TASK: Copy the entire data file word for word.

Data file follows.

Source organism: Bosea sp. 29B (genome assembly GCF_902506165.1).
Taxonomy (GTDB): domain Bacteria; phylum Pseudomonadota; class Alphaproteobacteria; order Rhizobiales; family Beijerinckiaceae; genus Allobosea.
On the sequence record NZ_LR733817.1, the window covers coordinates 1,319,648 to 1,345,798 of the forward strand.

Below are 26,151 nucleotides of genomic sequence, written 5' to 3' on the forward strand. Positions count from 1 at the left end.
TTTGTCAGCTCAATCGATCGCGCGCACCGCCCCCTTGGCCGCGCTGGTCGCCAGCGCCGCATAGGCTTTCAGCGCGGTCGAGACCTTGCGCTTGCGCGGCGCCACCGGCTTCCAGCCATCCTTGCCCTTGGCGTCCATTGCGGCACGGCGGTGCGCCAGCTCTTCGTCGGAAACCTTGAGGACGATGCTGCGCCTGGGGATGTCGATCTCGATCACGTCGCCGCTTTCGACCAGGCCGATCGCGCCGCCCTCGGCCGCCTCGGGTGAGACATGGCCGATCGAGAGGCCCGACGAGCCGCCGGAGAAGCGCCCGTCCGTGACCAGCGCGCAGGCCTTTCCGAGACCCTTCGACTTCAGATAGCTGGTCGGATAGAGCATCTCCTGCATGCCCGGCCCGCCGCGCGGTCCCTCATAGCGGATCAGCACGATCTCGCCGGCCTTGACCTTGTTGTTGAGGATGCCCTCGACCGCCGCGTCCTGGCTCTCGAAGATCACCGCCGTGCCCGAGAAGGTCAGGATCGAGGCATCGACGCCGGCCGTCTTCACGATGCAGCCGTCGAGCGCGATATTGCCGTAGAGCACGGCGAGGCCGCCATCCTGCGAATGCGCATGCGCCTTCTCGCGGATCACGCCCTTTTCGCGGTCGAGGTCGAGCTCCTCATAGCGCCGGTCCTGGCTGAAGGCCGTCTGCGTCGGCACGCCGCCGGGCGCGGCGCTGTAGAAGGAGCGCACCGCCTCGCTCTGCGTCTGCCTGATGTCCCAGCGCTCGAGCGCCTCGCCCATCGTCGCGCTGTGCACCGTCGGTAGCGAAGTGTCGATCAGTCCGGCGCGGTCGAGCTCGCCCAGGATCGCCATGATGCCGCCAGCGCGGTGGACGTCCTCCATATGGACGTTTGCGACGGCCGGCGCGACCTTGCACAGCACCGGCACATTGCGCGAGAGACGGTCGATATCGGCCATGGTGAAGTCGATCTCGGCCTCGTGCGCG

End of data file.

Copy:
Source organism: Bosea sp. 29B (genome assembly GCF_902506165.1).
Taxonomy (GTDB): domain Bacteria; phylum Pseudomonadota; class Alphaproteobacteria; order Rhizobiales; family Beijerinckiaceae; genus Allobosea.
On the sequence record NZ_LR733817.1, the window covers coordinates 1,319,648 to 1,345,798 of the forward strand.

Below are 26,151 nucleotides of genomic sequence, written 5' to 3' on the forward strand. Positions count from 1 at the left end.
TTTGTCAGCTCAATCGATCGCGCGCACCGCCCCCTTGGCCGCGCTGGTCGCCAGCGCCGCATAGGCTTTCAGCGCGGTCGAGACCTTGCGCTTGCGCGGCGCCACCGGCTTCCAGCCATCCTTGCCCTTGGCGTCCATTGCGGCACGGCGGTGCGCCAGCTCTTCGTCGGAAACCTTGAGGACGATGCTGCGCCTGGGGATGTCGATCTCGATCACGTCGCCGCTTTCGACCAGGCCGATCGCGCCGCCCTCGGCCGCCTCGGGTGAGACATGGCCGATCGAGAGGCCCGACGAGCCGCCGGAGAAGCGCCCGTCCGTGACCAGCGCGCAGGCCTTTCCGAGACCCTTCGACTTCAGATAGCTGGTCGGATAGAGCATCTCCTGCATGCCCGGCCCGCCGCGCGGTCCCTCATAGCGGATCAGCACGATCTCGCCGGCCTTGACCTTGTTGTTGAGGATGCCCTCGACCGCCGCGTCCTGGCTCTCGAAGATCACCGCCGTGCCCGAGAAGGTCAGGATCGAGGCATCGACGCCGGCCGTCTTCACGATGCAGCCGTCGAGCGCGATATTGCCGTAGAGCACGGCGAGGCCGCCATCCTGCGAATGCGCATGCGCCTTCTCGCGGATCACGCCCTTTTCGCGGTCGAGGTCGAGCTCCTCATAGCGCCGGTCCTGGCTGAAGGCCGTCTGCGTCGGCACGCCGCCGGGCGCGGCGCTGTAGAAGGAGCGCACCGCCTCGCTCTGCGTCTGCCTGATGTCCCAGCGCTCGAGCGCCTCGCCCATCGTCGCGCTGTGCACCGTCGGTAGCGAAGTGTCGATCAGTCCGGCGCGGTCGAGCTCGCCCAGGATCGCCATGATGCCGCCAGCGCGGTGGACGTCCTCCATATGGACGTTTGCGACGGCCGGCGCGACCTTGCACAGCACCGGCACATTGCGCGAGAGACGGTCGATATCGGCCATGGTGAAGTCGATCTCGGCCTCGTGCGCG